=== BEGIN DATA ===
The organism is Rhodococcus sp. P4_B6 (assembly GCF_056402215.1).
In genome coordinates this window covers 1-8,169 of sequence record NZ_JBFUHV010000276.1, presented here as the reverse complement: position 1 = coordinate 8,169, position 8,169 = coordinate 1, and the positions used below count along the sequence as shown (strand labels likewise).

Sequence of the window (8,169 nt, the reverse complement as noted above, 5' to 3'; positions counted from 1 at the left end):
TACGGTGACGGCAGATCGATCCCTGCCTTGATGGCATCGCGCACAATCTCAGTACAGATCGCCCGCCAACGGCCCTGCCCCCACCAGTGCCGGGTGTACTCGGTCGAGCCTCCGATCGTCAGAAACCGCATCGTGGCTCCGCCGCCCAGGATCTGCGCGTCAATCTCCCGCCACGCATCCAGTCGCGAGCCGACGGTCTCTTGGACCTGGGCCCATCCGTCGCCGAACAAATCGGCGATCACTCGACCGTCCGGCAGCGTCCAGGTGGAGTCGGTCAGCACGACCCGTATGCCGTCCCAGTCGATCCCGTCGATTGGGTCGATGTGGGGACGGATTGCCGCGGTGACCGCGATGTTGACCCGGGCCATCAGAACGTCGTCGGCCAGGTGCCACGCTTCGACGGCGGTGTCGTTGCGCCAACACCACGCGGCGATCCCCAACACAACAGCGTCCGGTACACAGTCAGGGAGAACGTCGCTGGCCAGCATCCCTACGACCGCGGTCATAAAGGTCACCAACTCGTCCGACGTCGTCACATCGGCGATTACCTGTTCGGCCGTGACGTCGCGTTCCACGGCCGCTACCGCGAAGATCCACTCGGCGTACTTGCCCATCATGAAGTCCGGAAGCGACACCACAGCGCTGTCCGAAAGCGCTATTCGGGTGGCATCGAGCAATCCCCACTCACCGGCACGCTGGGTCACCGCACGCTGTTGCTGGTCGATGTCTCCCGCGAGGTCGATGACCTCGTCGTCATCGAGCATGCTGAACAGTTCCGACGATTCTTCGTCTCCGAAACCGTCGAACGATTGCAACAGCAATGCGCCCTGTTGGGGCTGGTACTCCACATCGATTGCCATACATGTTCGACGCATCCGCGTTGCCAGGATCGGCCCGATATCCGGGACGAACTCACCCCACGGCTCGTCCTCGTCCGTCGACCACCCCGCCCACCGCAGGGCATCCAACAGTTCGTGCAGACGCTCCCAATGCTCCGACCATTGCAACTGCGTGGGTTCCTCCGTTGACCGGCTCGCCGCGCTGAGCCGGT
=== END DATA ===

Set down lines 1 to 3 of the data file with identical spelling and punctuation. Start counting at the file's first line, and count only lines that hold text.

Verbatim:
The organism is Rhodococcus sp. P4_B6 (assembly GCF_056402215.1).
In genome coordinates this window covers 1-8,169 of sequence record NZ_JBFUHV010000276.1, presented here as the reverse complement: position 1 = coordinate 8,169, position 8,169 = coordinate 1, and the positions used below count along the sequence as shown (strand labels likewise).

Sequence of the window (8,169 nt, the reverse complement as noted above, 5' to 3'; positions counted from 1 at the left end):